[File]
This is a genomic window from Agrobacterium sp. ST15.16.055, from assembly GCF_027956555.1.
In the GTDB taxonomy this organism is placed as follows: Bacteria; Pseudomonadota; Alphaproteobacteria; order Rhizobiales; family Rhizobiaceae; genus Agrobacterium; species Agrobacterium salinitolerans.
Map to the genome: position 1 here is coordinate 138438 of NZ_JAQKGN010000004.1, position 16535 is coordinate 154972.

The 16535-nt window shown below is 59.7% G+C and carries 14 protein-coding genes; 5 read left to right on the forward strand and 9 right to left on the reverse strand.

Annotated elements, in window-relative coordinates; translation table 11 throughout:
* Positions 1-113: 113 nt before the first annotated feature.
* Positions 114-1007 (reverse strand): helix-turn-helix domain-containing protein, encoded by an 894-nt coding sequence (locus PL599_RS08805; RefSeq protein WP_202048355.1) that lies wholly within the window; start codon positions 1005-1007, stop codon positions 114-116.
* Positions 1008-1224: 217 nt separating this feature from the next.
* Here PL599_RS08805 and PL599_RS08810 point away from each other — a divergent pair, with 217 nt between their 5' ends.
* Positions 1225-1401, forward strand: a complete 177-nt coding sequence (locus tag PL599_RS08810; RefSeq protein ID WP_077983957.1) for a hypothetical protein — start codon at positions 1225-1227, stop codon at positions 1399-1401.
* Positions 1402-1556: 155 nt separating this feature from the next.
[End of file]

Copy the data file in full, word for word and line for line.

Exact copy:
This is a genomic window from Agrobacterium sp. ST15.16.055, from assembly GCF_027956555.1.
In the GTDB taxonomy this organism is placed as follows: Bacteria; Pseudomonadota; Alphaproteobacteria; order Rhizobiales; family Rhizobiaceae; genus Agrobacterium; species Agrobacterium salinitolerans.
Map to the genome: position 1 here is coordinate 138438 of NZ_JAQKGN010000004.1, position 16535 is coordinate 154972.

The 16535-nt window shown below is 59.7% G+C and carries 14 protein-coding genes; 5 read left to right on the forward strand and 9 right to left on the reverse strand.

Annotated elements, in window-relative coordinates; translation table 11 throughout:
* Positions 1-113: 113 nt before the first annotated feature.
* Positions 114-1007 (reverse strand): helix-turn-helix domain-containing protein, encoded by an 894-nt coding sequence (locus PL599_RS08805; RefSeq protein WP_202048355.1) that lies wholly within the window; start codon positions 1005-1007, stop codon positions 114-116.
* Positions 1008-1224: 217 nt separating this feature from the next.
* Here PL599_RS08805 and PL599_RS08810 point away from each other — a divergent pair, with 217 nt between their 5' ends.
* Positions 1225-1401, forward strand: a complete 177-nt coding sequence (locus tag PL599_RS08810; RefSeq protein ID WP_077983957.1) for a hypothetical protein — start codon at positions 1225-1227, stop codon at positions 1399-1401.
* Positions 1402-1556: 155 nt separating this feature from the next.